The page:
Education for Health is celebrating 30 years of improving the lives of people with long term conditions.
The education charity will mark this important milestone by sharing the stories of 30 people involved in its success on its website and social media channels – one each day in June.
It is also offering healthcare professionals the opportunity to apply for 30th anniversary bursaries and attend a number of its workshops for just £30
Chief Executive, Monica Fletcher OBE, said thanks to the ambition, passion and hard work of its staff, Trainers, Trustees and partners that the charity has grown from humble beginnings into a highly respected leader in providing education for health care professionals.
“It’s time to celebrate, to thank those who have contributed to our success, reflect on our achievements and make ambitious plans for the future,” she said.
“Over the years we have empowered many thousands of health care professionals, not just in the UK but around the world, to improve the lives of their patients. This is something we are immensely proud of.
“And while we have grown and evolved significantly over the past 30 years we have remained true to our founder’s vision, which is that we exist to improve the lives of people with long term conditions.”
Greta Barnes MBE founded the Asthma Training Centre in Stratford-upon-Avon in 1987 as she was aware that too many patients with asthma in the community (and secondary care) were being seen in an emergency, and sometimes life threatening, situation.
She believed route to improved management lay in organised preventive care, personally tailored treatment and the giving of practical advice as well as regular follow up and review.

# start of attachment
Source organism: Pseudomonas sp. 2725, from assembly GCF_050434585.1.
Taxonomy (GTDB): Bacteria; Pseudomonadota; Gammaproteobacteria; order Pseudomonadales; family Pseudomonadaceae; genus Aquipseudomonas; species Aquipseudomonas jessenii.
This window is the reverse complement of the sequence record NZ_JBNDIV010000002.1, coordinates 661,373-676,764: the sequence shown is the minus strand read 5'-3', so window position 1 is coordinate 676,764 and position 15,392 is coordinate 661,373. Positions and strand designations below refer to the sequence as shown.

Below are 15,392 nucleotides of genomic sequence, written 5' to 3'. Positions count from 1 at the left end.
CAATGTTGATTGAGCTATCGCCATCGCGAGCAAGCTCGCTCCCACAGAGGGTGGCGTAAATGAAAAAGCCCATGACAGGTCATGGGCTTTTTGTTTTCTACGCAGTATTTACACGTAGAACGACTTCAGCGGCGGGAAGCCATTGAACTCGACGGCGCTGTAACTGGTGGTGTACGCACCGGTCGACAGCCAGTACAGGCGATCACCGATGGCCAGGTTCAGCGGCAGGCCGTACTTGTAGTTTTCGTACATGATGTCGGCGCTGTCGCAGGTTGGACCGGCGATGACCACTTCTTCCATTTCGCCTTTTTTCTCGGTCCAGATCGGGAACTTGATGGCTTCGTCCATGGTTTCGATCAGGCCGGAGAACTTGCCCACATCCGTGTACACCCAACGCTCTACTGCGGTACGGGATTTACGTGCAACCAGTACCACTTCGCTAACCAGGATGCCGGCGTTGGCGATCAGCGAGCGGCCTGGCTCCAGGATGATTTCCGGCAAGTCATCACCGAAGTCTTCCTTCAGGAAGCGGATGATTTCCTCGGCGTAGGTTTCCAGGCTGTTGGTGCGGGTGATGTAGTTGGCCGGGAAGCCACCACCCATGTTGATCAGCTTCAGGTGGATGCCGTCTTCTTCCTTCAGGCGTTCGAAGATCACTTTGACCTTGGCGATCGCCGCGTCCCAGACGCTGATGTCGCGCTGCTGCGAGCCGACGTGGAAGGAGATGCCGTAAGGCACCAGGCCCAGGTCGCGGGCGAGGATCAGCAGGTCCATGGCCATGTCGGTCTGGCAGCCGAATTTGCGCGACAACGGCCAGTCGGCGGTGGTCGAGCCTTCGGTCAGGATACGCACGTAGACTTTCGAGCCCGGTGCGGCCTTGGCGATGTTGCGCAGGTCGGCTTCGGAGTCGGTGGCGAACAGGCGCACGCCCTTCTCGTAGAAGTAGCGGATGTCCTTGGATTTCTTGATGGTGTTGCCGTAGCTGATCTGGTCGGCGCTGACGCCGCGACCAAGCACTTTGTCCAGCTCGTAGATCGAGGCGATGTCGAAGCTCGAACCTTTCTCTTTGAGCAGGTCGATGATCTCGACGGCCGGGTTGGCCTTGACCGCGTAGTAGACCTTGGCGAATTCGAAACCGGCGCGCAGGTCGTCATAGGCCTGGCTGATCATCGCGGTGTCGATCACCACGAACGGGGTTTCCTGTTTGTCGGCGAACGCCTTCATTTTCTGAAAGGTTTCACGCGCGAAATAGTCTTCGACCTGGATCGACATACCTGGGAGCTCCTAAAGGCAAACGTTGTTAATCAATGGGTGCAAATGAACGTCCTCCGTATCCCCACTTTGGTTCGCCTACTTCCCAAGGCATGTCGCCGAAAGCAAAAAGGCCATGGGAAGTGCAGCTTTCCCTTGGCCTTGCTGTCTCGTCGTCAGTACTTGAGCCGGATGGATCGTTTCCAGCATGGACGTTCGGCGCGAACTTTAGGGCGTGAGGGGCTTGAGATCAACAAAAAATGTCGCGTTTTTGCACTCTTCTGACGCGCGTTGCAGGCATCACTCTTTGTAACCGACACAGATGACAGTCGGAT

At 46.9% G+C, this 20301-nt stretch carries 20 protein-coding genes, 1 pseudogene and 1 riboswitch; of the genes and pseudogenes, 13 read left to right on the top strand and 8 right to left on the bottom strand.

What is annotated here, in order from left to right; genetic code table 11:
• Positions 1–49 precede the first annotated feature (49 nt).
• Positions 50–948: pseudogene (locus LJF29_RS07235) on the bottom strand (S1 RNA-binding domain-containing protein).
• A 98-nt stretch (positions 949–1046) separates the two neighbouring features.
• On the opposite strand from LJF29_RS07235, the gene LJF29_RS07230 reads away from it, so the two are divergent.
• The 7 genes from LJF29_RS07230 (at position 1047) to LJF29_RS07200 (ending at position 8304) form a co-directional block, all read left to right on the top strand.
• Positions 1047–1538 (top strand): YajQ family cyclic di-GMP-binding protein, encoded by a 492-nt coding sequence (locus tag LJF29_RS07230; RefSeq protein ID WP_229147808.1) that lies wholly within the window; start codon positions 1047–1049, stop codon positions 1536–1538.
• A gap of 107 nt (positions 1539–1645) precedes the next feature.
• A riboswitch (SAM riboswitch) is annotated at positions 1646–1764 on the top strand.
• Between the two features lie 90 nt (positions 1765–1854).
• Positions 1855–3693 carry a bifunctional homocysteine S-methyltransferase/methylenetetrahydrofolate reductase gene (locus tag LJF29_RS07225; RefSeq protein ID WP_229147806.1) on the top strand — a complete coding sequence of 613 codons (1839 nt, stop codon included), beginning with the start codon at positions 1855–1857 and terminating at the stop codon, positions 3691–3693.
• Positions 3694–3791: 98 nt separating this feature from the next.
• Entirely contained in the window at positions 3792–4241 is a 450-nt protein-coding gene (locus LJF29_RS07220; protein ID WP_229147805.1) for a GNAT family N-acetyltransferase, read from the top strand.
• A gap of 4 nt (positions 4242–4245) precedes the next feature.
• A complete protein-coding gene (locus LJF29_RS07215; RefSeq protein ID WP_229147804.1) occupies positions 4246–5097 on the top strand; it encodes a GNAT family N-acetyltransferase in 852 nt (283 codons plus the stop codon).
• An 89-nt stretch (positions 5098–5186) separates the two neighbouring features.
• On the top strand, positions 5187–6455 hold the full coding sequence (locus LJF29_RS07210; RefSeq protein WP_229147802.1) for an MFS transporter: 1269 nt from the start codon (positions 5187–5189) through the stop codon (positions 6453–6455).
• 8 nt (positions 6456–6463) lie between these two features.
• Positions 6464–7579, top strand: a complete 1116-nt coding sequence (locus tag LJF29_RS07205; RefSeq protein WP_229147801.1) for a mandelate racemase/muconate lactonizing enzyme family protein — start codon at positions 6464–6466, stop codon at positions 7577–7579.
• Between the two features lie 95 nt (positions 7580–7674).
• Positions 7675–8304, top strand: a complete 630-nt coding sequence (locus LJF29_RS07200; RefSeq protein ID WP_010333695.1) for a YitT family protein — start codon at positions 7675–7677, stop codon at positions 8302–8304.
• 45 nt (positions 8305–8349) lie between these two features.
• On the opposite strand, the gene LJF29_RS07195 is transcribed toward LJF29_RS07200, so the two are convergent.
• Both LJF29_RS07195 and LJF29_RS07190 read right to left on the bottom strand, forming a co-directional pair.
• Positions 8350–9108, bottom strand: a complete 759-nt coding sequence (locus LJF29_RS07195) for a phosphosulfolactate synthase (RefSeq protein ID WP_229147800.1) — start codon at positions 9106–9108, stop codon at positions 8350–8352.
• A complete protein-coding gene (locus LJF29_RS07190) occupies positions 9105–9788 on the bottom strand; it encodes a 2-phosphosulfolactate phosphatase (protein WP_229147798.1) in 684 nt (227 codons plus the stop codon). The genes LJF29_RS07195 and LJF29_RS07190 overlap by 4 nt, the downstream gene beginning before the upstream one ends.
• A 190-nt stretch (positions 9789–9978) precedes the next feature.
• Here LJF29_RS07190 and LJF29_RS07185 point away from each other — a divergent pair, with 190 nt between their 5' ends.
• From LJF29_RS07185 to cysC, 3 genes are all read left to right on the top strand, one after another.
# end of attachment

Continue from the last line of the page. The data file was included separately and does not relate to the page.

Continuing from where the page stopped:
In the early days students attended a three-day course in Stratford-upon-Avon and were awarded the Diploma in Asthma Care. Within two years of being set up a regional training network had been established to cope with demand.
Today Education for Health delivers education and training across a wide range of long term conditions including respiratory disease, cardiovascular disease and diabetes. In 2016 it educated more than 4,800 individuals and ran 340 courses ranging from workshops to level 5, 6 and 7 modules. The charity also delivers bespoke training to meet the specific needs of commissioners in
the NHS and other organisations, and provides a number of free-to-access online resources. Advocacy, influencing and research activities are an integral part of Education for Health’s activities. All of the charity’s education leads and trainers are practising clinicians who sit on a wide range of specialist networks, advisory boards, voluntary, NHS and professional bodies, and guideline development groups.
Education for Health believes in taking a collaborative approach and works with many partners in industry, the NHS and other charities.
Monica explained: “We work hard to raise awareness of the importance of an educated workforce and impart our knowledge and expertise to influence key reports, policies and guidelines.
“By doing so we are able to share our knowledge more widely to contribute to the body of science in long term conditions, a key area of activity for us and one we are very proud of.”
As for the next 30 years, Education for Health has ambitious plans for the future. “The charity’s role in helping to create a well informed and well-educated workforce will be
more important than ever and we will explore new ways of working to have a positive impact on the lives of even more people with long term conditions,” explained Monica.
“Above all, we will remained focussed on improving the lives of many more patients and doing the best we can to empower, encourage and support with long term conditions to look after themselves, manage their conditions and navigate health services.”
Find out more about Education for Health at www.educationforhealth.org or find the charity
on facebook and twitter @EdforHealth